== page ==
THE CATHARS ON JESUS AND MARY MAGDALENE
Peter of les Vaux-de-Cernay
Historia Albigensis 10-11
(Older numbering: Chapter 2)
translated by Jason Colavito
In my book Foundations of Atlantis I describe this text this way: “Font for many claims about the New Age spirituality of the Cathars, the text also provides a rare legend about Jesus’ alleged sexual relationship with Mary Magdalene. Obviously, this text cannot support claims that the Cathars considered Mary Magdalene an object of veneration, as they identify her as the concubine of an evil demon-god. The names of God’s wives Oolla and Ooliba are the symbolic sister-whores Oholah and Oholibah (Vulgate: Oolla and Ooliba) of Ezekiel 23:4, where they stand for Israel and Judah and are the brides of God.”
First, it should be known that the heretics [the Cathars] propose the existence of two creators, one of things invisible, whom they call the benign God, and one of things visible, whom they name the evil God. They attribute the New Testament to the benign God and the Old to the malign God, and they repudiate all of the Old Testament except for certain passages included in the New Testament, which they judge to be appropriate because of their respect for the New Testament. They assert that the author of the Old Testament is a liar, for he said to the first created man: “But of the tree of the knowledge of good and evil, thou shalt not eat of it: for in the day that thou eatest thereof thou shalt surely die” (Gen. 2:17), yet they did not die after eating of it, as he had said they would—though in reality after eating of the forbidden fruit they became subject to death. They also called him a murderer because he incinerated the people of Sodom and Gomorrah, destroyed the world by the waters of the Flood, and overwhelmed Pharaoh and the Egyptians with the sea. They declared that all of the patriarchs of the Old Testament were damned; they asserted that John the Baptist was one of the greatest devils. And they also said in their secret meetings that the Christ who was born in the earthly and visible Bethlehem and crucified in Jerusalem was evil; and that Mary Magdalene was his concubine; and that she was the woman taken in adultery of whom we read in Scripture (John 8:3). Indeed, the good Christ they say neither ate nor drank nor assumed the true flesh, nor was he ever in this world except spiritually in the body of Paul. But for this reason we say “in the earthly and visible Bethlehem”: The heretics believe there to be another earth, new and invisible, and in this second earth some of them believe the good Christ was crucified. Likewise, the heretics say the good God had two wives, Oolla and Ooliba, and from these he begat sons and daughters. There were other heretics who said that there was one Creator, but that he had as sons both Christ and the Devil. They said that all creatures were once good but that from the vials of which we read in the Apocalypse (Rev. 16:1-21), all were corrupted.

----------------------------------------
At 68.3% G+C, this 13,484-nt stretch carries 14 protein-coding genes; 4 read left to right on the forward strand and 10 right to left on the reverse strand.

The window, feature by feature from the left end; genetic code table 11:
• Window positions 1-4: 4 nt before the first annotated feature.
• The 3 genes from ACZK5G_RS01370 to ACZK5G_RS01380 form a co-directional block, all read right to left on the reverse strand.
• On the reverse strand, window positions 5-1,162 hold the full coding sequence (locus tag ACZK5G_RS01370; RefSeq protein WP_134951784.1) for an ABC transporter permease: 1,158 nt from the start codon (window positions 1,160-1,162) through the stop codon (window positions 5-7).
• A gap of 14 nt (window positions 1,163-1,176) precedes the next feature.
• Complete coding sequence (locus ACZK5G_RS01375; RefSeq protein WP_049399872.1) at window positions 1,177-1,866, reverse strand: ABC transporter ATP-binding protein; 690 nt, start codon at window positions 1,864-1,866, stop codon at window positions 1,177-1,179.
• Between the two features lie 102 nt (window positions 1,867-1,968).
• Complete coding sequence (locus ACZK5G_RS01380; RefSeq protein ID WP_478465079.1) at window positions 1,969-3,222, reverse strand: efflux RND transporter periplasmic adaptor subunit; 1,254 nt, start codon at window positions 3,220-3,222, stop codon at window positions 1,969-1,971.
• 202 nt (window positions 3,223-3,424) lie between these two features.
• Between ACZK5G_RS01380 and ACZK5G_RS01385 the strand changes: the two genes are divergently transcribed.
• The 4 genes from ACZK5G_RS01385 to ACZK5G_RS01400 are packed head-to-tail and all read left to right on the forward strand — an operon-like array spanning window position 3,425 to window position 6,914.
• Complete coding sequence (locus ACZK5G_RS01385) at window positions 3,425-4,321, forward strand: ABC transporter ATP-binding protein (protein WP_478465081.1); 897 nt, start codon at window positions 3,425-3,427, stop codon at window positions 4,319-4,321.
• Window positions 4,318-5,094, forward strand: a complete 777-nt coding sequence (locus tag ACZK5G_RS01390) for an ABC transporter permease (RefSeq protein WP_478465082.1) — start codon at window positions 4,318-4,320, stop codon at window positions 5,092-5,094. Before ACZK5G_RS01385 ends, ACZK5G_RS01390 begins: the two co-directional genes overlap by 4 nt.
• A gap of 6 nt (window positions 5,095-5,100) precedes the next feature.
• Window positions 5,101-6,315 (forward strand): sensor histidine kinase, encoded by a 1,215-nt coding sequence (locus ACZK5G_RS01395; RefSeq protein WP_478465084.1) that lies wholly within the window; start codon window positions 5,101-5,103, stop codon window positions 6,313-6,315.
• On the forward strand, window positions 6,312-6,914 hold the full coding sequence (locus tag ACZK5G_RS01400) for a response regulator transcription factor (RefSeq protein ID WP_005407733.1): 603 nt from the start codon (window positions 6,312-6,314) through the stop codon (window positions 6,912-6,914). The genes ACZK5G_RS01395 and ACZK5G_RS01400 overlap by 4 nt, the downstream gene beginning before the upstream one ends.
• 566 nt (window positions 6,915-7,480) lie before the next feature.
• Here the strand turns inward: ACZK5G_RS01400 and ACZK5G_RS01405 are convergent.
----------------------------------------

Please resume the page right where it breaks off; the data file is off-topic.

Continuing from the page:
Source: Translated by Jason Colavito from the Latin in Petrus Vallium Sarnaii Monachus, Hystoria albigensis, eds. P. Guébin and E. Lyon (Paris: Honoré Champion, 1926), 9-12.